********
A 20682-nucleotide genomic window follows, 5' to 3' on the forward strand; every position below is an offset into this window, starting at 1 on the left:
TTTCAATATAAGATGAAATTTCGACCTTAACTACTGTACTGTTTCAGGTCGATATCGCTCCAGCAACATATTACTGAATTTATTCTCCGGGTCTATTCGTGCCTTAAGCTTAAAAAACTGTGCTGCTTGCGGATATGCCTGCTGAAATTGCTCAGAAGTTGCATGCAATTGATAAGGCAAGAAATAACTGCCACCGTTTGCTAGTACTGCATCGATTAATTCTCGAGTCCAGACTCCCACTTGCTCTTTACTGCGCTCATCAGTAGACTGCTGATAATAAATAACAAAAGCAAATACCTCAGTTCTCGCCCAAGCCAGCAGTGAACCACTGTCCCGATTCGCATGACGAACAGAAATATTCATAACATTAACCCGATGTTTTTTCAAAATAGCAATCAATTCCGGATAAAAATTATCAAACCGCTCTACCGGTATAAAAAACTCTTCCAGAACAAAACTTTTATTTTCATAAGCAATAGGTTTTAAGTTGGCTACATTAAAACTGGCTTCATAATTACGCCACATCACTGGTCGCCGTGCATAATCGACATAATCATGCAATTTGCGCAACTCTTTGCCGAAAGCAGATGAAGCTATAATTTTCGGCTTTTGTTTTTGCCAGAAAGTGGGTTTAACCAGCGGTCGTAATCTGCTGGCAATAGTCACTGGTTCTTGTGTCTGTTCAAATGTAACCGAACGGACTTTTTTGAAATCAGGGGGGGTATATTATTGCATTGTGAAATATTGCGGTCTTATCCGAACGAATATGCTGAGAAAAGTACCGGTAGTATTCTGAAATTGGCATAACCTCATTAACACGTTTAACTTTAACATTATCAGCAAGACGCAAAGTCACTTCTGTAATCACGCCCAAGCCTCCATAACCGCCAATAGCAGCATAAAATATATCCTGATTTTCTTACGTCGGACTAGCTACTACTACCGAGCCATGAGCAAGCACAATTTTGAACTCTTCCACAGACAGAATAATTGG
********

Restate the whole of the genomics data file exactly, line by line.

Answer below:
A 20682-nucleotide genomic window follows, 5' to 3' on the forward strand; every position below is an offset into this window, starting at 1 on the left:
TTTCAATATAAGATGAAATTTCGACCTTAACTACTGTACTGTTTCAGGTCGATATCGCTCCAGCAACATATTACTGAATTTATTCTCCGGGTCTATTCGTGCCTTAAGCTTAAAAAACTGTGCTGCTTGCGGATATGCCTGCTGAAATTGCTCAGAAGTTGCATGCAATTGATAAGGCAAGAAATAACTGCCACCGTTTGCTAGTACTGCATCGATTAATTCTCGAGTCCAGACTCCCACTTGCTCTTTACTGCGCTCATCAGTAGACTGCTGATAATAAATAACAAAAGCAAATACCTCAGTTCTCGCCCAAGCCAGCAGTGAACCACTGTCCCGATTCGCATGACGAACAGAAATATTCATAACATTAACCCGATGTTTTTTCAAAATAGCAATCAATTCCGGATAAAAATTATCAAACCGCTCTACCGGTATAAAAAACTCTTCCAGAACAAAACTTTTATTTTCATAAGCAATAGGTTTTAAGTTGGCTACATTAAAACTGGCTTCATAATTACGCCACATCACTGGTCGCCGTGCATAATCGACATAATCATGCAATTTGCGCAACTCTTTGCCGAAAGCAGATGAAGCTATAATTTTCGGCTTTTGTTTTTGCCAGAAAGTGGGTTTAACCAGCGGTCGTAATCTGCTGGCAATAGTCACTGGTTCTTGTGTCTGTTCAAATGTAACCGAACGGACTTTTTTGAAATCAGGGGGGGTATATTATTGCATTGTGAAATATTGCGGTCTTATCCGAACGAATATGCTGAGAAAAGTACCGGTAGTATTCTGAAATTGGCATAACCTCATTAACACGTTTAACTTTAACATTATCAGCAAGACGCAAAGTCACTTCTGTAATCACGCCCAAGCCTCCATAACCGCCAATAGCAGCATAAAATATATCCTGATTTTCTTACGTCGGACTAGCTACTACTACCGAGCCATGAGCAAGCACAATTTTGAACTCTTCCACAGACAGAATAATTGG